Fall of Rome Review (PC)

For over 20 years, I've sought the perfect turn-based game. I've not yet found the perfect turn-based game. I never will find it. But every so often, I find a game that I like enough to play more than once. It's rare, very rare, to find such games. When I do find one, I run through the house yelling 'Huzzah!' until my kids call the cops.

Huzzah! I found another one!

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You play Fall of Rome on a map of Dark Ages Europe, just you and eleven other players, each situated in a large region that you must struggle to control by the second or third turn. The game software - or GUI - shows your region in sumptuous color, with nice icons and the ability to see the world in three views: tactical (a single hex), operational (a region-sized area), or strategic (a geographic or political view of the entire map). You'll spend most of the game in regional view, where you can issue orders to your forces with a few mouse clicks. When I first saw the game, it was the GUI that got me. It is one of the slickest pieces of on-line game software I've ever seen. Using the GUI, I can enter my orders within minutes, and I get instant feedback on whether my orders are legal.

Issuing orders may be simple, technically, but deciding what orders to issue is quite the challenge. You're given a set number of orders each turn - typically 13-16, depending on your actions in the game. It's never enough. All you economics students out there will remember that when there's scarcity, there's opportunity cost. Allocating one of your precious orders to move your Prince into position to usurp control over an enemy town might mean that you won't have an order available to recon that town or to order a patrol to scout the area around it. I love games that force me to make hard choices. It gives a game replay value.

And you don't have forever to make your choices. Every three days, the game is 'closed' for a short time while the server processes the orders submitted by all the players. The game then reloads itself automatically so you can view the victory won by your stunning tactical maneuver on the battlefield - or its dismal failure.

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You don't have much leeway for poor choices, either. Players can attack other players on the second turn. By the third or fourth turn, someone is almost always attacking someone else. The average game lasts 24 turns, or about two months of real-time, and can end sooner if a player meets his victory conditions quickly. You can even choose your general victory conditions. You might, for instance, choose to become the Rex, a mighty conqueror, or perhaps the Visionary, a mighty builder, or maybe something else entirely. Various achievements in the game yield status points, essential in themselves for victory.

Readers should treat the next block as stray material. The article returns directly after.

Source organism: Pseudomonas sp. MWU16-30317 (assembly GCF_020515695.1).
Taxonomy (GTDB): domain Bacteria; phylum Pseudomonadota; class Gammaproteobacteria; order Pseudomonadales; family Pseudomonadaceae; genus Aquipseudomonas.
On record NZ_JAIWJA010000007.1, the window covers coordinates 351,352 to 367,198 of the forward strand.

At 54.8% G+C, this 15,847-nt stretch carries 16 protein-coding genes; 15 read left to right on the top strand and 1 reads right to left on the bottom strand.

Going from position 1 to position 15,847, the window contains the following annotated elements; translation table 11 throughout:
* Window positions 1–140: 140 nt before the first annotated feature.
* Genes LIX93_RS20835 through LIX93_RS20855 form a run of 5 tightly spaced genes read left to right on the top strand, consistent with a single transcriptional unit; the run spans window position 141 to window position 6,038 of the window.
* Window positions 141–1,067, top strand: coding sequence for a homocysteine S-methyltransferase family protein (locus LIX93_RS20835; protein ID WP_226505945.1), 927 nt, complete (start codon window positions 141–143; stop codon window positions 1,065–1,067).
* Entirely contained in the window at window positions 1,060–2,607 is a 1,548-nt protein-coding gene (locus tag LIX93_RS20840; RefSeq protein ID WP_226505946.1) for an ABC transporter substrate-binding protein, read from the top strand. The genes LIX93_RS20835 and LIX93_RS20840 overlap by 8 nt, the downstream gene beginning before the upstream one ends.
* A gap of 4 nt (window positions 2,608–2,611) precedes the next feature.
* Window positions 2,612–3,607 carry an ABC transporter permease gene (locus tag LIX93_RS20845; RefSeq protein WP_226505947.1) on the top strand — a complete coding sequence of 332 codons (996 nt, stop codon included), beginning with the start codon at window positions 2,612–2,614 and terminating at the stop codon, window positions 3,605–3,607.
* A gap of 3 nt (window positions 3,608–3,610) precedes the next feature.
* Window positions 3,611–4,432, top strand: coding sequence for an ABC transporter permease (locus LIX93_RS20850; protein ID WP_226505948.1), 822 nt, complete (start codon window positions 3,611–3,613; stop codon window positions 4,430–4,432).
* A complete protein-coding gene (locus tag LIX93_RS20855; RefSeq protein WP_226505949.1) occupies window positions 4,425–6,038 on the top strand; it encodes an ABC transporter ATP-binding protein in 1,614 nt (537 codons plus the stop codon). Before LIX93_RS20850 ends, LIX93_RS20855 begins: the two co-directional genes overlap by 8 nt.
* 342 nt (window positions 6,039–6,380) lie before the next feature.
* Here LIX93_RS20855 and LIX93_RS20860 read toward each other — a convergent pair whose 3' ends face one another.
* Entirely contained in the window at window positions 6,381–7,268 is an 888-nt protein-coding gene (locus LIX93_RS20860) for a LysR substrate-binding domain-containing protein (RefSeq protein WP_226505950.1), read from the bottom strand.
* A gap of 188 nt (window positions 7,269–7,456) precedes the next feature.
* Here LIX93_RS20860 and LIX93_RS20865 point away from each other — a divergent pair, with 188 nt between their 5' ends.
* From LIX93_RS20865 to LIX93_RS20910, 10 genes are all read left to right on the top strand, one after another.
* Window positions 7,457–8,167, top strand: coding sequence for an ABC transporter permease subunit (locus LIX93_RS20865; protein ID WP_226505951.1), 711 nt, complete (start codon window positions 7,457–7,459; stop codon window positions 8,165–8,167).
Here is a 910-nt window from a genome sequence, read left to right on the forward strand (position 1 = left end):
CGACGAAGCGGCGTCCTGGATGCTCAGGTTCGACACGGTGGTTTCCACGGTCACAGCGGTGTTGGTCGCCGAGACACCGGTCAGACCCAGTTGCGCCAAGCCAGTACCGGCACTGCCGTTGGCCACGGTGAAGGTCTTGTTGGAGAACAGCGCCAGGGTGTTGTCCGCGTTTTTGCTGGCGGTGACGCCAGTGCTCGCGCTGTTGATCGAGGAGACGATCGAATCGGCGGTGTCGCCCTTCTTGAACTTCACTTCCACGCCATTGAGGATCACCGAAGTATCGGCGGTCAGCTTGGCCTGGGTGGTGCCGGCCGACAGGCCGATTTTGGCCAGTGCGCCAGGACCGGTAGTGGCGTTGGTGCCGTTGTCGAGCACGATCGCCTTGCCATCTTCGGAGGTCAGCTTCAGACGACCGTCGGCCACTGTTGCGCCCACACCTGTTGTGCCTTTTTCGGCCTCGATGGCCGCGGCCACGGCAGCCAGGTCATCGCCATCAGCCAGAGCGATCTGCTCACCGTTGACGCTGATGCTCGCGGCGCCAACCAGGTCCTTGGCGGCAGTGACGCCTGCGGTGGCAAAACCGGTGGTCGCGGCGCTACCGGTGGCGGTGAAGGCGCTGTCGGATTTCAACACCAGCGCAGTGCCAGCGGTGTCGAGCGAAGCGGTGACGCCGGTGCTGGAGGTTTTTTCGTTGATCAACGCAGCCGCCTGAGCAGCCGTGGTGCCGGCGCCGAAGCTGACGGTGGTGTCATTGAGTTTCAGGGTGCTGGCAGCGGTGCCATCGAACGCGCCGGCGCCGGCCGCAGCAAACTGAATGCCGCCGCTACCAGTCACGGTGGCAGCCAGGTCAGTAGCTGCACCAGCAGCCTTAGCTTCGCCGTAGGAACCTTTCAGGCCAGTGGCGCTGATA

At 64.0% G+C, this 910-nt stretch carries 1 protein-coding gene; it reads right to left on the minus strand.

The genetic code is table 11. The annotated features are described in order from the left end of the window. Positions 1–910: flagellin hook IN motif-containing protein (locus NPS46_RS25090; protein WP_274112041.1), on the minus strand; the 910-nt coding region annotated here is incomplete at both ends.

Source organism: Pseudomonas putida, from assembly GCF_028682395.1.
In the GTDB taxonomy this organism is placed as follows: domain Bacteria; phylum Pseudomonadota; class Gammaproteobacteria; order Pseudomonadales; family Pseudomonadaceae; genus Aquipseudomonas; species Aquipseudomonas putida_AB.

The economic model in Fall of Rome is deceptively simple. It encompasses gold and supplies. Period. Gold is, well, gold, and supplies everything else. Most orders cost gold and supplies. Some orders cost only gold. You get both gold and supplies from controlling population centers, from trading, and occasionally by stealing it from other players.

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Mastering the economic model is essential for success in Fall of Rome, but it doesn't get in the way of you enjoying the game. In 200 words or less, here's how to master the economic model: If you need gold, conquer towns. If you need supplies, conquer villages. If you need lots of gold, conquer cities; but remember cities consume lots of supplies. Once you've conquered some population centers (PCs), start building improvements in them. Supplies running low? Build storehouses in your villages. Need more gold? Build markets.